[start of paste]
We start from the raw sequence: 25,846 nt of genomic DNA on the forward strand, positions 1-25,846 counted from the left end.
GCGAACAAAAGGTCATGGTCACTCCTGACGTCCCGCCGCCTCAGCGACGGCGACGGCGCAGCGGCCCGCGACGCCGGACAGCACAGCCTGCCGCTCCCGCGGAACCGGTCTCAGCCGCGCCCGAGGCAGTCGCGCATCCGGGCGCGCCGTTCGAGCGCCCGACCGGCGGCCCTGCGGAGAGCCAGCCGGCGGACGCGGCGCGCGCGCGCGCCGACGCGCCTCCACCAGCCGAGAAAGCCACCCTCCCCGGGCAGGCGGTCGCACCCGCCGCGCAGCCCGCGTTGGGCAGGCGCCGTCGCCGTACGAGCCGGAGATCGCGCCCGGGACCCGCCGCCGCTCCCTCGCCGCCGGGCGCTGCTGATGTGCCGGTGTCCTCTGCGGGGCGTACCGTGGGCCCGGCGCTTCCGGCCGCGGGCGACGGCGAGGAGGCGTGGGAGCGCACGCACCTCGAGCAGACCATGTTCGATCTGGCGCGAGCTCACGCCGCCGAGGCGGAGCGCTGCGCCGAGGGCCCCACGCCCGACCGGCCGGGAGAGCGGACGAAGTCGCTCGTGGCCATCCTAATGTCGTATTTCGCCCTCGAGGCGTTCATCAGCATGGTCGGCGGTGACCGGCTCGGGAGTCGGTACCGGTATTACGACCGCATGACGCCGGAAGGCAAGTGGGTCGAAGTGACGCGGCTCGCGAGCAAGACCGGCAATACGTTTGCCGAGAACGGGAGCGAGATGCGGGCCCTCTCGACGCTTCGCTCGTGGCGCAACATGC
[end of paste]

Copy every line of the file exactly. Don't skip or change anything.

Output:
We start from the raw sequence: 25,846 nt of genomic DNA on the forward strand, positions 1-25,846 counted from the left end.
GCGAACAAAAGGTCATGGTCACTCCTGACGTCCCGCCGCCTCAGCGACGGCGACGGCGCAGCGGCCCGCGACGCCGGACAGCACAGCCTGCCGCTCCCGCGGAACCGGTCTCAGCCGCGCCCGAGGCAGTCGCGCATCCGGGCGCGCCGTTCGAGCGCCCGACCGGCGGCCCTGCGGAGAGCCAGCCGGCGGACGCGGCGCGCGCGCGCGCCGACGCGCCTCCACCAGCCGAGAAAGCCACCCTCCCCGGGCAGGCGGTCGCACCCGCCGCGCAGCCCGCGTTGGGCAGGCGCCGTCGCCGTACGAGCCGGAGATCGCGCCCGGGACCCGCCGCCGCTCCCTCGCCGCCGGGCGCTGCTGATGTGCCGGTGTCCTCTGCGGGGCGTACCGTGGGCCCGGCGCTTCCGGCCGCGGGCGACGGCGAGGAGGCGTGGGAGCGCACGCACCTCGAGCAGACCATGTTCGATCTGGCGCGAGCTCACGCCGCCGAGGCGGAGCGCTGCGCCGAGGGCCCCACGCCCGACCGGCCGGGAGAGCGGACGAAGTCGCTCGTGGCCATCCTAATGTCGTATTTCGCCCTCGAGGCGTTCATCAGCATGGTCGGCGGTGACCGGCTCGGGAGTCGGTACCGGTATTACGACCGCATGACGCCGGAAGGCAAGTGGGTCGAAGTGACGCGGCTCGCGAGCAAGACCGGCAATACGTTTGCCGAGAACGGGAGCGAGATGCGGGCCCTCTCGACGCTTCGCTCGTGGCGCAACATGC